Intematix to take materials-centric approach under Swoboda (MAGAZINE)

Mark Swoboda, the new CEO of Intematix, will leverage the company's materials heritage to capitalize on the value proposition of phosphors and phosphor-based lighting components, reports Maury Wright.

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In August 2010, Fremont, California-based Intematix appointed Mark Swoboda as CEO. In an interview with LEDs Magazine, Swoboda described his vision for a company focused on deriving value from its materials expertise in general and phosphors in particular. On the subject of LED-based solidstate lighting (SSL), Swoboda said, “What the consumer sees is based on how the phosphor performs.”

Intematix certainly has a legacy in materials science and phosphor development. But in the SSL space, the company has also developed packaged multi-chip LED arrays, light engines and even light sources. However, it appears that phosphors, and new ways to supply phosphors to customers, will be the forward focus.

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Sidebar to main article:

Nichia warns rivals over red-emitting phosphors

In June 2010, Japanese LED maker Nichia issued a non-too-subtle warning to rival manufacturers that it believes could be infringing its phosphor-related patents relating to CASN and S-CASN materials. The announcement (www.nichia.co.jp/en/about_nichia/press.html) concerns phosphors that emit red light, and which are typically used in combination with a yellow-emitting phosphor to achieve warm-white LED light.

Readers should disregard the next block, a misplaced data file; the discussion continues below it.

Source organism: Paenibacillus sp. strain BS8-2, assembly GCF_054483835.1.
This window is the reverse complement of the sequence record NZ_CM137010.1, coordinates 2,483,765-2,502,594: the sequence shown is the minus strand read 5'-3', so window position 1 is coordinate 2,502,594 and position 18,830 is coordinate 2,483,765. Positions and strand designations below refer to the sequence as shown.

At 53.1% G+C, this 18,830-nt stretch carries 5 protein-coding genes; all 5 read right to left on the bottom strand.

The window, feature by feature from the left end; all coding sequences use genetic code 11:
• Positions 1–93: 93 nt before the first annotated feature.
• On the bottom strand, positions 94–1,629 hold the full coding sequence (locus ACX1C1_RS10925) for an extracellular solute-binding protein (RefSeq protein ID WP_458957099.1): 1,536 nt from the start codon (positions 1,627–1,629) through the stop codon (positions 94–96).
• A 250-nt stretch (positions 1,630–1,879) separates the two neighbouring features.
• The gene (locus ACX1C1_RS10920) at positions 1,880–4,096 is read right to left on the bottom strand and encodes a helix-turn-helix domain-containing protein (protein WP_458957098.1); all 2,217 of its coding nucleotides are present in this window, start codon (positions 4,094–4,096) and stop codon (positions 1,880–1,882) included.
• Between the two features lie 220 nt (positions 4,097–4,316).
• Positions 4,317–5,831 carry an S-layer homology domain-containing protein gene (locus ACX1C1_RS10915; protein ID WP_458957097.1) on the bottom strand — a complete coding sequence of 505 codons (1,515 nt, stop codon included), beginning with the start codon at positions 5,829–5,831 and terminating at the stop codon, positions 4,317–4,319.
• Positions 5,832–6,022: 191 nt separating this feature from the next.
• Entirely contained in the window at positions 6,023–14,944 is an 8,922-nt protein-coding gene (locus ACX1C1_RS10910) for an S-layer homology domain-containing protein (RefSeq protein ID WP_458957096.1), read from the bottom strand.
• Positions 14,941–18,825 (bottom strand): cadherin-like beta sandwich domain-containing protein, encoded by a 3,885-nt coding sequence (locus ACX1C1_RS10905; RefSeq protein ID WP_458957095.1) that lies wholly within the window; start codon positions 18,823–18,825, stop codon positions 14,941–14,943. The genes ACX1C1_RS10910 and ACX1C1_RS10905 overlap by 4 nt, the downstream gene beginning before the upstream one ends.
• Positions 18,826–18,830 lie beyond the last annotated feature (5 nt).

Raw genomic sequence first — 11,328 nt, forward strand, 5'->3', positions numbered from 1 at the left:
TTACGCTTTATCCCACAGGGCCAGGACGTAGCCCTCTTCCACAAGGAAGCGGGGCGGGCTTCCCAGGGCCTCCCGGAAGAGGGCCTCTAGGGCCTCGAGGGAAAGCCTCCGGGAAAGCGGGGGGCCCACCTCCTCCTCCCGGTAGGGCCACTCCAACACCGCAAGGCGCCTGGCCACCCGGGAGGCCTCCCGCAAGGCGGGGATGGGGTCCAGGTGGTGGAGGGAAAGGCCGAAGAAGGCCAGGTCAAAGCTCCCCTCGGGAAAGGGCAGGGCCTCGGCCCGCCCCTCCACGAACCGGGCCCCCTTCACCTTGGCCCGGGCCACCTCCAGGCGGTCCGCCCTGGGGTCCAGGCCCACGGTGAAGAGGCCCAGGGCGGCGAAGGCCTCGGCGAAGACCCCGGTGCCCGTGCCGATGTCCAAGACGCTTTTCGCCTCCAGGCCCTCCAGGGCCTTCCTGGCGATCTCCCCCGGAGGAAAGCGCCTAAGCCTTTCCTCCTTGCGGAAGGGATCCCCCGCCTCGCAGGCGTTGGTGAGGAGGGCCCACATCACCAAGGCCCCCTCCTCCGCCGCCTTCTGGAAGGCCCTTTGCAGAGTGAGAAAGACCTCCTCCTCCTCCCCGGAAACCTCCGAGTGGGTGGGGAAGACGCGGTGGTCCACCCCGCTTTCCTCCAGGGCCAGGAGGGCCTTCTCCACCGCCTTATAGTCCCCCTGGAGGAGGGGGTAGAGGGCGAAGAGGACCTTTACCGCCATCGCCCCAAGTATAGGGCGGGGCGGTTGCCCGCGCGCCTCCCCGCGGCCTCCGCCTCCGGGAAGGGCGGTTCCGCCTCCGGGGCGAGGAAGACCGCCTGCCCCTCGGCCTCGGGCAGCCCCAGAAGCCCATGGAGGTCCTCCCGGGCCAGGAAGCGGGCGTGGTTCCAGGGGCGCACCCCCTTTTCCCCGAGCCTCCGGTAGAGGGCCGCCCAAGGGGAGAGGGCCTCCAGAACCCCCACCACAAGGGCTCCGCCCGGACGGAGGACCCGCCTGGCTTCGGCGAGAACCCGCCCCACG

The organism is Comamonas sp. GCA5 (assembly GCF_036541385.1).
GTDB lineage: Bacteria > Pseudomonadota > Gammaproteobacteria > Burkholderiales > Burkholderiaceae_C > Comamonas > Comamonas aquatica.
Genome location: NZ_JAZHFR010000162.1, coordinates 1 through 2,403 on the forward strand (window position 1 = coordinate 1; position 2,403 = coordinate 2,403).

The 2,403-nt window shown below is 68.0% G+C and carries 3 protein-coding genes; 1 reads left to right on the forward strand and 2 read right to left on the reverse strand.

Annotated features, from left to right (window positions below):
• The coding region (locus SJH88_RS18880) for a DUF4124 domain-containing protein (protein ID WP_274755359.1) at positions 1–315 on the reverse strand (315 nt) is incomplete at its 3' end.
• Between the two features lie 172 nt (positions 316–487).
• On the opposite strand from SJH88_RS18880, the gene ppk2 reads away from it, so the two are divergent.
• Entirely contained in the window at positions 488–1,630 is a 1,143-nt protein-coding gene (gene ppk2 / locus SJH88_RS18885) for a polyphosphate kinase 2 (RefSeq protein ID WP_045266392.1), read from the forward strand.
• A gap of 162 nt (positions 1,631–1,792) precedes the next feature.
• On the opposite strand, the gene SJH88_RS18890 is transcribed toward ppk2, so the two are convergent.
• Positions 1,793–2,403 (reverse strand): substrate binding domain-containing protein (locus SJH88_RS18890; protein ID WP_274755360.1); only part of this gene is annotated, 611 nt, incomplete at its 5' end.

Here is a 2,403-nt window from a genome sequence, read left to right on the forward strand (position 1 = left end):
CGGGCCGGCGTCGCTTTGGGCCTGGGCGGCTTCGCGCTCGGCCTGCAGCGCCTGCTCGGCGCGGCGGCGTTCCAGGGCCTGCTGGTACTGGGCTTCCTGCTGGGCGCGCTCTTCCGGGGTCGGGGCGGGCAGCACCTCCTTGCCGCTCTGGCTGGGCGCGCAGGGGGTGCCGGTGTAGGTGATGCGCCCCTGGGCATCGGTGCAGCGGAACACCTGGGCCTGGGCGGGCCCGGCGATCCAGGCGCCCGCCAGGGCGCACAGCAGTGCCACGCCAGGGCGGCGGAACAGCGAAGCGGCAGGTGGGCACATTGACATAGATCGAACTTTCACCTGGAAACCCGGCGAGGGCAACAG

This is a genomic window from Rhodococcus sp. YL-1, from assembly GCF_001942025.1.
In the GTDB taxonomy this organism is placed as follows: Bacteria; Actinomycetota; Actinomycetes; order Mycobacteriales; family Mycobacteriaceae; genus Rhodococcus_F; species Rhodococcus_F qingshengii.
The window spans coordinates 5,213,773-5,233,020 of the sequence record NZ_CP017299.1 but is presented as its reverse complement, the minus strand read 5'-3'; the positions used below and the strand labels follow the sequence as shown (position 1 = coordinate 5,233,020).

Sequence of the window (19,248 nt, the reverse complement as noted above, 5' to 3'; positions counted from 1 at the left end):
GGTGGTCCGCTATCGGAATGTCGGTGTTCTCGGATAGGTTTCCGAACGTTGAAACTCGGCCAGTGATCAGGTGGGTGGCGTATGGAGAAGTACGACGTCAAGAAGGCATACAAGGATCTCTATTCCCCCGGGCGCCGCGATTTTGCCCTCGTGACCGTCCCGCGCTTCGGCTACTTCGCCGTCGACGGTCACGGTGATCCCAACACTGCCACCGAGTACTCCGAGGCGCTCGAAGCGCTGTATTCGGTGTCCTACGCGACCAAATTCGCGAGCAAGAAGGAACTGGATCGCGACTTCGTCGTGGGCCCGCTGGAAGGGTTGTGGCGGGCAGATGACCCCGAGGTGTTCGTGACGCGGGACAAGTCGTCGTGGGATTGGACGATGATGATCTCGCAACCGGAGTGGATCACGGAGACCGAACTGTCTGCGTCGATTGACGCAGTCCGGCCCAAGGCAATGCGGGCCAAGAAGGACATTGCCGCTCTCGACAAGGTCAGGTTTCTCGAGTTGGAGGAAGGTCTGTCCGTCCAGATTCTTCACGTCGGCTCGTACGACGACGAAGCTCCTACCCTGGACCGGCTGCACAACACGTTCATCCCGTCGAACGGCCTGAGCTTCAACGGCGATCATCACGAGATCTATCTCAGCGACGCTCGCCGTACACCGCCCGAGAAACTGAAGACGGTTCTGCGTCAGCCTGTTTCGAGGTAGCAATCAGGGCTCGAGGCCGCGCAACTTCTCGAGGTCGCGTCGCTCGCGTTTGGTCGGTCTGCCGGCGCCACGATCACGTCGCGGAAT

Specifically, Nichia says that it owns patents covering phosphors with the general formula CaAlSiN3:Eu, also known as CASN or S-CASN. The patents, also covering LEDs using these phosphors, have been filed in Japan, USA, Europe, China, Korea, and Taiwan. Several of the US patents listed are owned jointly by Nichia and Dowa Electronics Materials Co., Ltd.

Nichia said that it has “never licensed any of these patents to others," adding "Nonetheless, CASN phosphor and S-CASN phosphor have been manufactured in large quantities without Nichia’s authority, and LEDs using these phosphors also have been manufactured in large quantities as well.”

Nichia concluded by saying that it “expects that these patents will be respected,” which is an ominous statement considering Nichia’s history in involving itself in patent litigation.

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This article was published in the September/October 2010 issue of LEDs Magazine. To read the full version of this article, please visit our magazine page, where you can download FREE electronic PDF versions of all issues of LEDs Magazine. You can also request a print copy of LEDs Magazine (available by paid subscription) and sign up for our free weekly email newsletter.

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